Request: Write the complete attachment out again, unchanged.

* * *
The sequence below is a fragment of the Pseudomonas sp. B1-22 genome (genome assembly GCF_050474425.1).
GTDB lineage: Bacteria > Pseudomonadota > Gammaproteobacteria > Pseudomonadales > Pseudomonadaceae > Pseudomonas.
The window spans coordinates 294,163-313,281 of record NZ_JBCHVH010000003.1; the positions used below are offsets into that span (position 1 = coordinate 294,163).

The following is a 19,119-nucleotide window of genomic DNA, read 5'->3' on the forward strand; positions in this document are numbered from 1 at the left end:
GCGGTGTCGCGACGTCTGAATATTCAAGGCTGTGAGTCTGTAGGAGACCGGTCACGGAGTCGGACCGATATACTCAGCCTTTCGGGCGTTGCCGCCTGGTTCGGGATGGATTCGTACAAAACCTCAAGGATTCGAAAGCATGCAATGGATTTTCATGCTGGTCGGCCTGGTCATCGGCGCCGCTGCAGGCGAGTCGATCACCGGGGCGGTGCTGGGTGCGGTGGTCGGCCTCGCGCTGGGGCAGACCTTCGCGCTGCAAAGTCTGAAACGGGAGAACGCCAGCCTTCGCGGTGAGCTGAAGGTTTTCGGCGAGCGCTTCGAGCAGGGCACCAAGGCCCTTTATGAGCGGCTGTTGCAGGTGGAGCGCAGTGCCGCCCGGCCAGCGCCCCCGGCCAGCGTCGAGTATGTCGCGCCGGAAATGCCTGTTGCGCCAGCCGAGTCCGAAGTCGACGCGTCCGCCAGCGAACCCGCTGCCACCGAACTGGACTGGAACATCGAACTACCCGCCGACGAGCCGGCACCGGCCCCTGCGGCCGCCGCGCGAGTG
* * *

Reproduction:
The sequence below is a fragment of the Pseudomonas sp. B1-22 genome (genome assembly GCF_050474425.1).
GTDB lineage: Bacteria > Pseudomonadota > Gammaproteobacteria > Pseudomonadales > Pseudomonadaceae > Pseudomonas.
The window spans coordinates 294,163-313,281 of record NZ_JBCHVH010000003.1; the positions used below are offsets into that span (position 1 = coordinate 294,163).

The following is a 19,119-nucleotide window of genomic DNA, read 5'->3' on the forward strand; positions in this document are numbered from 1 at the left end:
GCGGTGTCGCGACGTCTGAATATTCAAGGCTGTGAGTCTGTAGGAGACCGGTCACGGAGTCGGACCGATATACTCAGCCTTTCGGGCGTTGCCGCCTGGTTCGGGATGGATTCGTACAAAACCTCAAGGATTCGAAAGCATGCAATGGATTTTCATGCTGGTCGGCCTGGTCATCGGCGCCGCTGCAGGCGAGTCGATCACCGGGGCGGTGCTGGGTGCGGTGGTCGGCCTCGCGCTGGGGCAGACCTTCGCGCTGCAAAGTCTGAAACGGGAGAACGCCAGCCTTCGCGGTGAGCTGAAGGTTTTCGGCGAGCGCTTCGAGCAGGGCACCAAGGCCCTTTATGAGCGGCTGTTGCAGGTGGAGCGCAGTGCCGCCCGGCCAGCGCCCCCGGCCAGCGTCGAGTATGTCGCGCCGGAAATGCCTGTTGCGCCAGCCGAGTCCGAAGTCGACGCGTCCGCCAGCGAACCCGCTGCCACCGAACTGGACTGGAACATCGAACTACCCGCCGACGAGCCGGCACCGGCCCCTGCGGCCGCCGCGCGAGTG